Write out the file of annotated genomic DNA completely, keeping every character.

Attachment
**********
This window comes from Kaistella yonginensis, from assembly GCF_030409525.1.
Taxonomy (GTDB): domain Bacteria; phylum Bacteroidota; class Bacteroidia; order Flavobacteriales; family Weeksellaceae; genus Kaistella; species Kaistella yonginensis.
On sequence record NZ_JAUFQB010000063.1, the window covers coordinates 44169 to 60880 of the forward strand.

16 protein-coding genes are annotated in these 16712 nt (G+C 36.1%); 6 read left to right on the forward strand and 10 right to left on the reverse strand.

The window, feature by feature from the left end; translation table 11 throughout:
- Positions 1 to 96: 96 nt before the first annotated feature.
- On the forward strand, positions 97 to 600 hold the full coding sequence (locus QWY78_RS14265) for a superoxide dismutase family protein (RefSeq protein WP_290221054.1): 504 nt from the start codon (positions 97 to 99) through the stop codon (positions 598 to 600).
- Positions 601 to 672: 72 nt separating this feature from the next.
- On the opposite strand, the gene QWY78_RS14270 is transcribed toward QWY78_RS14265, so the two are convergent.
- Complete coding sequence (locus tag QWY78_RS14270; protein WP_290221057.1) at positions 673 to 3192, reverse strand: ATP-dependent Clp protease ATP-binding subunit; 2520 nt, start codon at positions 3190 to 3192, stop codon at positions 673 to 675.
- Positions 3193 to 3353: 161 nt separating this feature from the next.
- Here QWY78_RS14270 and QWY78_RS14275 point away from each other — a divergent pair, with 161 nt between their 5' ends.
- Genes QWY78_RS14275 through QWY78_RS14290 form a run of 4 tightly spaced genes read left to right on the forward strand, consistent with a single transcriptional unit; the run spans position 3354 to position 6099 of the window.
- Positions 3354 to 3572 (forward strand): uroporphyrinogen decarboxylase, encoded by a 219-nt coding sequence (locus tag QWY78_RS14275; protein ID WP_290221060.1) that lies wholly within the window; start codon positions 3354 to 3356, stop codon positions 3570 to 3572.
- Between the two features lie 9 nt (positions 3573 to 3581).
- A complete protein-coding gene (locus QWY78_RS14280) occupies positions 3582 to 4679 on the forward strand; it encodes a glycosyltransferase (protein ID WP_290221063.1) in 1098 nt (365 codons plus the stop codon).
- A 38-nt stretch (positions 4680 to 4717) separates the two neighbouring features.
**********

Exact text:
This window comes from Kaistella yonginensis, from assembly GCF_030409525.1.
Taxonomy (GTDB): domain Bacteria; phylum Bacteroidota; class Bacteroidia; order Flavobacteriales; family Weeksellaceae; genus Kaistella; species Kaistella yonginensis.
On sequence record NZ_JAUFQB010000063.1, the window covers coordinates 44169 to 60880 of the forward strand.

16 protein-coding genes are annotated in these 16712 nt (G+C 36.1%); 6 read left to right on the forward strand and 10 right to left on the reverse strand.

The window, feature by feature from the left end; translation table 11 throughout:
- Positions 1 to 96: 96 nt before the first annotated feature.
- On the forward strand, positions 97 to 600 hold the full coding sequence (locus QWY78_RS14265) for a superoxide dismutase family protein (RefSeq protein WP_290221054.1): 504 nt from the start codon (positions 97 to 99) through the stop codon (positions 598 to 600).
- Positions 601 to 672: 72 nt separating this feature from the next.
- On the opposite strand, the gene QWY78_RS14270 is transcribed toward QWY78_RS14265, so the two are convergent.
- Complete coding sequence (locus tag QWY78_RS14270; protein WP_290221057.1) at positions 673 to 3192, reverse strand: ATP-dependent Clp protease ATP-binding subunit; 2520 nt, start codon at positions 3190 to 3192, stop codon at positions 673 to 675.
- Positions 3193 to 3353: 161 nt separating this feature from the next.
- Here QWY78_RS14270 and QWY78_RS14275 point away from each other — a divergent pair, with 161 nt between their 5' ends.
- Genes QWY78_RS14275 through QWY78_RS14290 form a run of 4 tightly spaced genes read left to right on the forward strand, consistent with a single transcriptional unit; the run spans position 3354 to position 6099 of the window.
- Positions 3354 to 3572 (forward strand): uroporphyrinogen decarboxylase, encoded by a 219-nt coding sequence (locus tag QWY78_RS14275; protein ID WP_290221060.1) that lies wholly within the window; start codon positions 3354 to 3356, stop codon positions 3570 to 3572.
- Between the two features lie 9 nt (positions 3573 to 3581).
- A complete protein-coding gene (locus QWY78_RS14280) occupies positions 3582 to 4679 on the forward strand; it encodes a glycosyltransferase (protein ID WP_290221063.1) in 1098 nt (365 codons plus the stop codon).
- A 38-nt stretch (positions 4680 to 4717) separates the two neighbouring features.